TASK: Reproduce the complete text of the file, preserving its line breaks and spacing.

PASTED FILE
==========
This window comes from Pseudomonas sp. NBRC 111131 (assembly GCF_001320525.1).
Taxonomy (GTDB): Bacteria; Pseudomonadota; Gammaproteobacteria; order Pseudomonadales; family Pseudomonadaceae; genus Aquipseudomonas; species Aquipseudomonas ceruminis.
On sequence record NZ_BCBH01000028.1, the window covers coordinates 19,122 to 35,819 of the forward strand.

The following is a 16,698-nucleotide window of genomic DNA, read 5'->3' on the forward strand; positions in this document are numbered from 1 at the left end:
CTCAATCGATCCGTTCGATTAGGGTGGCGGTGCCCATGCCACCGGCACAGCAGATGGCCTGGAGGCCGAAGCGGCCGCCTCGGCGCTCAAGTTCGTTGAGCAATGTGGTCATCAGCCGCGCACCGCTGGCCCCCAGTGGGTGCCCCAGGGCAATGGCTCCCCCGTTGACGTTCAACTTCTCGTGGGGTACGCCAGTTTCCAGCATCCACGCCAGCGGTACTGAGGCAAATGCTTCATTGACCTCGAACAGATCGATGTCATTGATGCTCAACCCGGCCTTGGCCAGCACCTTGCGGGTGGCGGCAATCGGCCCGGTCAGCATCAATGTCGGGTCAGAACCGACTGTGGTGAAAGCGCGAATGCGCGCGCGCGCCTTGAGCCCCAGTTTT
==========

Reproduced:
This window comes from Pseudomonas sp. NBRC 111131 (assembly GCF_001320525.1).
Taxonomy (GTDB): Bacteria; Pseudomonadota; Gammaproteobacteria; order Pseudomonadales; family Pseudomonadaceae; genus Aquipseudomonas; species Aquipseudomonas ceruminis.
On sequence record NZ_BCBH01000028.1, the window covers coordinates 19,122 to 35,819 of the forward strand.

The following is a 16,698-nucleotide window of genomic DNA, read 5'->3' on the forward strand; positions in this document are numbered from 1 at the left end:
CTCAATCGATCCGTTCGATTAGGGTGGCGGTGCCCATGCCACCGGCACAGCAGATGGCCTGGAGGCCGAAGCGGCCGCCTCGGCGCTCAAGTTCGTTGAGCAATGTGGTCATCAGCCGCGCACCGCTGGCCCCCAGTGGGTGCCCCAGGGCAATGGCTCCCCCGTTGACGTTCAACTTCTCGTGGGGTACGCCAGTTTCCAGCATCCACGCCAGCGGTACTGAGGCAAATGCTTCATTGACCTCGAACAGATCGATGTCATTGATGCTCAACCCGGCCTTGGCCAGCACCTTGCGGGTGGCGGCAATCGGCCCGGTCAGCATCAATGTCGGGTCAGAACCGACTGTGGTGAAAGCGCGAATGCGCGCGCGCGCCTTGAGCCCCAGTTTT